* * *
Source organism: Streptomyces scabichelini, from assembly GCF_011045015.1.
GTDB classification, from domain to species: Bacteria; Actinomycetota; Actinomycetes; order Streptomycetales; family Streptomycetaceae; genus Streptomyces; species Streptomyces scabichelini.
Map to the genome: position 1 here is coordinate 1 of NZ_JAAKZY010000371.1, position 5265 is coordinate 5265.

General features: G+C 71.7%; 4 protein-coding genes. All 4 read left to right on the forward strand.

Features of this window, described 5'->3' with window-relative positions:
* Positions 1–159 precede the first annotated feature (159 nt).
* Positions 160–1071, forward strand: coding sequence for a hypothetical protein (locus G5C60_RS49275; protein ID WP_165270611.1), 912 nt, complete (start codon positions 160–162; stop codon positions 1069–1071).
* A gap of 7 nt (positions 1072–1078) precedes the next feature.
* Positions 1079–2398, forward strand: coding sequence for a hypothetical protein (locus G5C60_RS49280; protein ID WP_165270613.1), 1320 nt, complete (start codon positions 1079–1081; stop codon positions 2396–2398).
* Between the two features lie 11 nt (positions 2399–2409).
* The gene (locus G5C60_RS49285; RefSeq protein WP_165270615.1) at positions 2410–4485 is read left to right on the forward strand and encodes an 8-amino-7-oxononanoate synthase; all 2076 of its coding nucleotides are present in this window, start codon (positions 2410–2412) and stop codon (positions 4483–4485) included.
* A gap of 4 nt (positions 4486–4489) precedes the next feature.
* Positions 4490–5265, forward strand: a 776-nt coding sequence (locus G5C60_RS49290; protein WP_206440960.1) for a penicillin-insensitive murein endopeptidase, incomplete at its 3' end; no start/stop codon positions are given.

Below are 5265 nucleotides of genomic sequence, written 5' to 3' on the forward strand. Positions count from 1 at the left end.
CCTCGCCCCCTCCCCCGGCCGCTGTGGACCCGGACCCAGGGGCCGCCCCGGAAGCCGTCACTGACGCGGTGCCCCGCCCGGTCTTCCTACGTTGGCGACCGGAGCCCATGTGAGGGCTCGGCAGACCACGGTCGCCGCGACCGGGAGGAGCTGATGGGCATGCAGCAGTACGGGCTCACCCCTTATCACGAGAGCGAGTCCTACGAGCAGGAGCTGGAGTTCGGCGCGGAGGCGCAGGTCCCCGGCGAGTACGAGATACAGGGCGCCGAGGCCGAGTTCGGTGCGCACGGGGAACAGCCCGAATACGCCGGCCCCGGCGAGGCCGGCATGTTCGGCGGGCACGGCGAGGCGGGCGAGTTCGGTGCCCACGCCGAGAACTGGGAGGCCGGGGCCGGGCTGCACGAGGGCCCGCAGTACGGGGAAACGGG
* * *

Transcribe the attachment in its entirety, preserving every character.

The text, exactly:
Source organism: Streptomyces scabichelini, from assembly GCF_011045015.1.
GTDB classification, from domain to species: Bacteria; Actinomycetota; Actinomycetes; order Streptomycetales; family Streptomycetaceae; genus Streptomyces; species Streptomyces scabichelini.
Map to the genome: position 1 here is coordinate 1 of NZ_JAAKZY010000371.1, position 5265 is coordinate 5265.

General features: G+C 71.7%; 4 protein-coding genes. All 4 read left to right on the forward strand.

Features of this window, described 5'->3' with window-relative positions:
* Positions 1–159 precede the first annotated feature (159 nt).
* Positions 160–1071, forward strand: coding sequence for a hypothetical protein (locus G5C60_RS49275; protein ID WP_165270611.1), 912 nt, complete (start codon positions 160–162; stop codon positions 1069–1071).
* A gap of 7 nt (positions 1072–1078) precedes the next feature.
* Positions 1079–2398, forward strand: coding sequence for a hypothetical protein (locus G5C60_RS49280; protein ID WP_165270613.1), 1320 nt, complete (start codon positions 1079–1081; stop codon positions 2396–2398).
* Between the two features lie 11 nt (positions 2399–2409).
* The gene (locus G5C60_RS49285; RefSeq protein WP_165270615.1) at positions 2410–4485 is read left to right on the forward strand and encodes an 8-amino-7-oxononanoate synthase; all 2076 of its coding nucleotides are present in this window, start codon (positions 2410–2412) and stop codon (positions 4483–4485) included.
* A gap of 4 nt (positions 4486–4489) precedes the next feature.
* Positions 4490–5265, forward strand: a 776-nt coding sequence (locus G5C60_RS49290; protein WP_206440960.1) for a penicillin-insensitive murein endopeptidase, incomplete at its 3' end; no start/stop codon positions are given.

Below are 5265 nucleotides of genomic sequence, written 5' to 3' on the forward strand. Positions count from 1 at the left end.
CCTCGCCCCCTCCCCCGGCCGCTGTGGACCCGGACCCAGGGGCCGCCCCGGAAGCCGTCACTGACGCGGTGCCCCGCCCGGTCTTCCTACGTTGGCGACCGGAGCCCATGTGAGGGCTCGGCAGACCACGGTCGCCGCGACCGGGAGGAGCTGATGGGCATGCAGCAGTACGGGCTCACCCCTTATCACGAGAGCGAGTCCTACGAGCAGGAGCTGGAGTTCGGCGCGGAGGCGCAGGTCCCCGGCGAGTACGAGATACAGGGCGCCGAGGCCGAGTTCGGTGCGCACGGGGAACAGCCCGAATACGCCGGCCCCGGCGAGGCCGGCATGTTCGGCGGGCACGGCGAGGCGGGCGAGTTCGGTGCCCACGCCGAGAACTGGGAGGCCGGGGCCGGGCTGCACGAGGGCCCGCAGTACGGGGAAACGGG